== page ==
Cryptocurrency: Always wanted to learn, here’s everything you need to know
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New York:  Former US Treasury Secretary Lawrence Summers said cryptocurrencies could stay a feature of global markets as something akin to "digital gold," even if their importance in economies will remain limited.

Speaking at the end of a week in which Bitcoin whipsawed, Summers told Bloomberg Television's "Wall Street Week" with David Westin that cryptocurrencies offered an alternative to gold for those seeking an asset "separate and apart from the day-to-day workings of governments."

"Gold has been a primary asset of that kind for a long time," said Summers, a paid contributor to Bloomberg. "Crypto has a chance of becoming an agreed form that people who are looking for safety hold wealth in. My guess is that crypto is here to stay, and probably here to stay as a kind of digital gold."

If cryptocurrencies became even a third of the total value of gold, Summers said that would be a "substantial appreciation from current levels" and that means there's a "good prospect that crypto will be part of the system for quite a while to come."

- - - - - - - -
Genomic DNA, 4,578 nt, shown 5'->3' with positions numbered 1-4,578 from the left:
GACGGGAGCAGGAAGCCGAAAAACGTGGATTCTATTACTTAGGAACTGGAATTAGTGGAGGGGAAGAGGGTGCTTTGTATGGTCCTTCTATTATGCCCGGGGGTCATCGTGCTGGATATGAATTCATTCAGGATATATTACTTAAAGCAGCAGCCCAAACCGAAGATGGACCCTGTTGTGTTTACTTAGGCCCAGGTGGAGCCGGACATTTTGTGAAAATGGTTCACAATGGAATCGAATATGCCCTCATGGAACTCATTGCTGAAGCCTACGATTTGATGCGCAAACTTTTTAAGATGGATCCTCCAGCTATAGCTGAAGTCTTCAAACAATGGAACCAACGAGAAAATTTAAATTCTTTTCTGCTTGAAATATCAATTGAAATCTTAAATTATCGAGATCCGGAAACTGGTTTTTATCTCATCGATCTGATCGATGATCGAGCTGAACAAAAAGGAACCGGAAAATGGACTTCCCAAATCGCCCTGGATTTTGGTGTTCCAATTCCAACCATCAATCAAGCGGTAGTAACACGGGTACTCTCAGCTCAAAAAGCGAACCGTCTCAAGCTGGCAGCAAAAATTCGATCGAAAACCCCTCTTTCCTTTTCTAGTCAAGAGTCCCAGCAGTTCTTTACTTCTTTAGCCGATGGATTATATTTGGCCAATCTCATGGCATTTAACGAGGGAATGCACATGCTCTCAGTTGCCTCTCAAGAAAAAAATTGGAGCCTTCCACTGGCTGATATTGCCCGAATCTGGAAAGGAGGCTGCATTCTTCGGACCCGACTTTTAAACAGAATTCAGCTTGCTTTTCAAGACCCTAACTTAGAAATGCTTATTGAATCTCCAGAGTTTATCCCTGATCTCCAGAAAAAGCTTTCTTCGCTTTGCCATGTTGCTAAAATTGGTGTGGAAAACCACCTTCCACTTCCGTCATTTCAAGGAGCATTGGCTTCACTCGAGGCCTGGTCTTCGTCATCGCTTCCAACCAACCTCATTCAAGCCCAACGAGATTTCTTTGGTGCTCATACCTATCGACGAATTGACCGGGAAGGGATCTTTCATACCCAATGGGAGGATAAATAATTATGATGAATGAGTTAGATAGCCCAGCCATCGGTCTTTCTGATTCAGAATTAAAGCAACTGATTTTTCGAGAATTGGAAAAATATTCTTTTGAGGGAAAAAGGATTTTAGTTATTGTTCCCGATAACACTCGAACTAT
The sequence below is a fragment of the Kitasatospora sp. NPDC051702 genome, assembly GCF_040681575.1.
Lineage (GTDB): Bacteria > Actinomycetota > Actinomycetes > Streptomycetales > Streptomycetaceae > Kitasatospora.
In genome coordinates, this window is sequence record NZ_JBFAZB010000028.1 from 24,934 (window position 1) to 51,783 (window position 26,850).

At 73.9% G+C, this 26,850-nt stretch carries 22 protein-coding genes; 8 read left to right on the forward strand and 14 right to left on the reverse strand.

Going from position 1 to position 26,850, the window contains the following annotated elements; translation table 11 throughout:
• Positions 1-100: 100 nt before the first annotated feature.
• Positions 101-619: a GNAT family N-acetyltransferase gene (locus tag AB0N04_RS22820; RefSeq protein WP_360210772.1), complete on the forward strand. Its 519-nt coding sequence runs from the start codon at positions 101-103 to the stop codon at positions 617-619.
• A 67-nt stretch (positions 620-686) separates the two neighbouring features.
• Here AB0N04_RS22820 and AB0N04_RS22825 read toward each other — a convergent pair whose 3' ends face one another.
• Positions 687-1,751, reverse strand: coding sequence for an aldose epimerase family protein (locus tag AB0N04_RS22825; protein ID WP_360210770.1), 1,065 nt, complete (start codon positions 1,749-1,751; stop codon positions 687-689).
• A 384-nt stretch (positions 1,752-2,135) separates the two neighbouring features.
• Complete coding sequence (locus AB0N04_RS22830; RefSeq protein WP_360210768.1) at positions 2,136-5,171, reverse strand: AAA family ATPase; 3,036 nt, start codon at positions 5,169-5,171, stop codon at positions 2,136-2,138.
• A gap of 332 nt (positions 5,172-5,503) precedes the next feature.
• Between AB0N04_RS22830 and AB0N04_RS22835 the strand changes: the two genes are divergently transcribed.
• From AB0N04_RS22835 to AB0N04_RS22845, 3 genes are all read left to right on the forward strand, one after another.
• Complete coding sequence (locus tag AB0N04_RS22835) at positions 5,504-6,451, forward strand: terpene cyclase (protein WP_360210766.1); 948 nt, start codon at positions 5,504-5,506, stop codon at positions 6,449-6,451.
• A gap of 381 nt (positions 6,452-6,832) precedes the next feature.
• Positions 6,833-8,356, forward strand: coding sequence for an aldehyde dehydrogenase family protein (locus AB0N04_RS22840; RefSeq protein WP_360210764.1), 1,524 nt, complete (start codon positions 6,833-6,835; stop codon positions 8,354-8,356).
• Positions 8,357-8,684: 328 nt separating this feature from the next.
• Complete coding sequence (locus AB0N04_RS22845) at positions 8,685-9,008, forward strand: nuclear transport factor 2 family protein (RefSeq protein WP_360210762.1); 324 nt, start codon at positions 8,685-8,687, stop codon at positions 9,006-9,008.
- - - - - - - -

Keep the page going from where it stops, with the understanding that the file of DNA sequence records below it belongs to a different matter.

Comparing Bitcoin to the yellow metal is common in the crypto community, with various estimates as to whether and how quickly their total market values might equalize.

Yassine Elmandjra, crypto analyst at Cathie Wood's Ark Investment Management LLC, said earlier this month that if gold is assumed to have a market cap of around $10 trillion, "it's not out of the question that Bitcoin will reach gold parity in the next five years." With Bitcoin's market cap around $700 billion, that could mean price appreciation of around 14-fold or more.

Role in economy

But Summers said cryptocurrencies do not matter to the overall economy and were unlikely to ever serve as a majority of payments.

Summers is on the board of directors of Square Inc. The company said this month that sales in the first quarter more than tripled, driven by skyrocketing Bitcoin purchases through the company's Cash App.

Summers' comments were echoed by Nobel laureate Paul Krugman, who doubted crypto's value as a medium of exchange or stable purchasing power, but said some forms of it may continue to exist as an alternative to gold.

"Are cryptocurrencies headed for a crash sometime soon? Not necessarily," Krugman wrote in the New York Times. "One fact that gives even crypto skeptics like me pause is the durability of gold as a highly valued asset."